- Different skills affect how you gain mana, gold and experience during puzzle combat
- Different classes gain skills at different rates and can cast different spells
- Different items give you different modifiers for puzzle combat
- Acquire different companions who help you during combat
- Capture enemies to learn spells from them
- Capture enemies to gain mounts
- Capture runes to craft items
- Capture cities to increase your income
I was really surprised at the depth of activity available, and more importantly how fun it is.
The Proof is in the Pudding
Since being released on the Nintendo DS and PSP, Puzzle Quest has found an ever increasing audience. The buzz that has grown around their game has led to announcements of future releases for Xbox Live Arcade and the PC. The biggest problem I had after playing the was trying to figure out where I could get a copy of the game.
- Found out about it on Penny Arcade (Puzzle Quest comic 1, Puzzle Quest comic 2)
- Hours spent playing PuzzleQuest PC demo (I replayed it three times)
- Spent at least 30 minutes trying to find a torrent for the full PC game… before I realized it was for the Nintendo DS.
- Tried to find it in no less than 8 local game stores (ended up using Amazon)
- Picked up a copy of one of their PC games in the bargain bin (Battlecry 3)
- Got my own Nintendo DS so I’d stop hogging my girlfriend’s
My own experience with Puzzle Quest shows how successful it has been. Infinite Interactive has done an amazing job jumping from the flagging PC game market to handheld games, and I look forward to a day soon when they overcome the distribution issues and the game can be found at your local store. But why wait until then? You can download it and give it a try now.
This is a post by a guest blogger.
Tim Nash is a reputation management consultant, co-founder and primary consultant for Venture Skills a “New media” IT company which specialises in search engine optimisation, reputation management, and technical side of online marketing. When not working at Venture Skills, posting site reviews on forums he can be found teaching at a local university where he lecturers in Search Engine Optimisation and Information Retrieval.
But what is reputation management?
Let us start with a formal quote:
Reputation management is the process of tracking an entity’s actions and other entities’ opinions about those actions; reporting on those actions and opinions; and reacting to that report creating a feedback loop. All entities involved are generally people, but that need not always be the case. Other examples of entities include animals, businesses, or even locations or materials. The tracking and reporting may range from word-of-mouth to statistical analysis of thousands data points. — Source: Wikipedia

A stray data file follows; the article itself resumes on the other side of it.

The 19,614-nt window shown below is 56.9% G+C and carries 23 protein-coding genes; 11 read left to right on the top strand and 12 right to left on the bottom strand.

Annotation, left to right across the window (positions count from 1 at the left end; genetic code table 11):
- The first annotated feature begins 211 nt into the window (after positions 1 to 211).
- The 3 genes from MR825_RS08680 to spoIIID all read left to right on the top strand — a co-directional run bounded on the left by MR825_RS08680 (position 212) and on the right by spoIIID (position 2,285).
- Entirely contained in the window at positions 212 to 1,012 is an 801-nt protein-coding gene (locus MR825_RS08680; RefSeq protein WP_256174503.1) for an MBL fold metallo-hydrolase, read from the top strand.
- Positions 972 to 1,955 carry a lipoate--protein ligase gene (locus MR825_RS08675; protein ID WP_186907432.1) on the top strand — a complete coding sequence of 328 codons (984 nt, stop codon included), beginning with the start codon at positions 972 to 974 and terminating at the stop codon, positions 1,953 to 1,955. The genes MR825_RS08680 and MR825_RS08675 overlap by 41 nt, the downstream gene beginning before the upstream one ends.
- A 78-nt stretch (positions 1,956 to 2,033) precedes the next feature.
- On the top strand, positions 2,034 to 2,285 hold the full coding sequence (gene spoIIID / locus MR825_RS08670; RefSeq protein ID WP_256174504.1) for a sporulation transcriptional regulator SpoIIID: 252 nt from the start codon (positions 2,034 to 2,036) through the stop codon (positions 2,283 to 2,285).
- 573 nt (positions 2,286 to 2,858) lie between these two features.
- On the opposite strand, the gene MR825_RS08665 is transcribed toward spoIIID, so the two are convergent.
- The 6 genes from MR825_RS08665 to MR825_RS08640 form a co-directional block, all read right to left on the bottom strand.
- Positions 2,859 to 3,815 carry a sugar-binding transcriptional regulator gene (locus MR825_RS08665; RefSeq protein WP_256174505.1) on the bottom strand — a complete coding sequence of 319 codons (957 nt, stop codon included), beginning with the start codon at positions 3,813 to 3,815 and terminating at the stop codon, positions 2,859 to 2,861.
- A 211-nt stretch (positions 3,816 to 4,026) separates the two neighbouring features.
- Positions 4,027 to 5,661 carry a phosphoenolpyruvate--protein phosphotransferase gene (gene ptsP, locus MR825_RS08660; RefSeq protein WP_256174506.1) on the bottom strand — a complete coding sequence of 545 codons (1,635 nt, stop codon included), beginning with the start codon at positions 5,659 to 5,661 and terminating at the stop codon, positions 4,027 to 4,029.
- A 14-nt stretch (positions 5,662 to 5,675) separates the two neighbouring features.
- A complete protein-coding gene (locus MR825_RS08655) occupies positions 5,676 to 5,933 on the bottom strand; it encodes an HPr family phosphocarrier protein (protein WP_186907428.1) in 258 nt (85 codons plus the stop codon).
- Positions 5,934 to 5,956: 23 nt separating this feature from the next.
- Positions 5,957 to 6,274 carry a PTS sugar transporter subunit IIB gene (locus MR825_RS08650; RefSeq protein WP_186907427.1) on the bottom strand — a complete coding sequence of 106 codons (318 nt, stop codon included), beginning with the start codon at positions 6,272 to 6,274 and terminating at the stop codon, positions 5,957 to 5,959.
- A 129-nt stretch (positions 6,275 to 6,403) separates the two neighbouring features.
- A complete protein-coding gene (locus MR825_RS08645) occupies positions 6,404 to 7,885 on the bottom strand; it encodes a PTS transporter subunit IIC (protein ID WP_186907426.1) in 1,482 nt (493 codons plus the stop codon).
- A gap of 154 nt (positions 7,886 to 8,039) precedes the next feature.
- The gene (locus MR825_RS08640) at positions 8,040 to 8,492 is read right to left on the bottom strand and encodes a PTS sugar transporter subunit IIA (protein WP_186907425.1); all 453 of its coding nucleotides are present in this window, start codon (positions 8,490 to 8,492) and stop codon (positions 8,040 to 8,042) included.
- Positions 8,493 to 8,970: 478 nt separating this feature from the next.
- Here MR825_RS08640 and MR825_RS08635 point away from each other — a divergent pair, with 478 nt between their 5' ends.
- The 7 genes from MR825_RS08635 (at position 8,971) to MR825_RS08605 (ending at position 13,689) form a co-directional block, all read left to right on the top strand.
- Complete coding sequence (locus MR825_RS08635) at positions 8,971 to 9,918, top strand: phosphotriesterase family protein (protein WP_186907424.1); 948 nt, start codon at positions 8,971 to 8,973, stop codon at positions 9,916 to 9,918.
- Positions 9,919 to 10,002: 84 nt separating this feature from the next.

This is a very dusty but surprisingly accurate description of reputation management, be it in commercial business analysis or on a personal level. There a three basic areas to reputation management:
- Finding out what people are saying about you
- Creating a persona or brand image
- If needed defending this image
Having a good title is the easiest way to increase readership. There is usually a relationship that one out of five people will read an article after seeing the title. It’s worth taking the time to improve that ratio.
- Why You Should Always Write Your Headline First
- The Cheater’s Guide to Writing Great Headlines
- Do Key Words in Post Titles Really Matter?
- How to Write a Killer “How To” Post That Gets Attention
- 7 Reasons Why List Posts Will Always Work
- Why Some People Almost Always Write Great Post Titles
- 10 Sure-Fire Headline Formulas That Work
- Breaking real news (or rumours that become news)
- Providing unique analysis and commentary
- Posting on something topical and sympathetic
Good to note. What I think is also worth mentioning:
- Innovating and started blogging when it was new (IE: get into vlogging now)
- Playing to their strengths / staying in their niche
- Applying their strengths to a popular topic
- Already having celebrity status for another reason
This is something that shouldn’t be played down. Quite often top bloggers are where they are because of preexisting real world influence.
Now this I think is an interesting idea. You see companies do this all the time with contests, so why not individual bloggers? A blogger in Italy is giving away a 60 GB Video iPod to a person at random who links to his blog between now and August 4th.
It should be interesting to see how long it until this really takes off. At the moment there doesn’t seem to be a lot of incoming links. I’m sure that it will, as a free iPod seems to be the price point for most people to sell their own mother. In the long term this will probably be a much cheaper method of generating word of mouth advertising than a real ad campaign. It really seems that generating organic word of mouth campaigns is taking off as a way of dealing with the “new media”.
What’s interesting about Lotek’s contest is the lack of boilerplate to protect the contest:
- You could provide a link, but make it rel=”nofollow” so that it doesn’t increase the search engine ranking. This would be a way of entering the contest without contributing to increasing his PageRank.
- No definition of what can be linked from. Bookmarking in del.icio.us is considered a valid entry. Posting a link in a forum could be considered a valid entry.
I’ve heard of link exchange bribery before (that is the fundamental principle of webrings), but I think this is the first time I’ve heard of a non-corporate blogger creating a contest to promote their site. Leave a comment if you know of any other examples.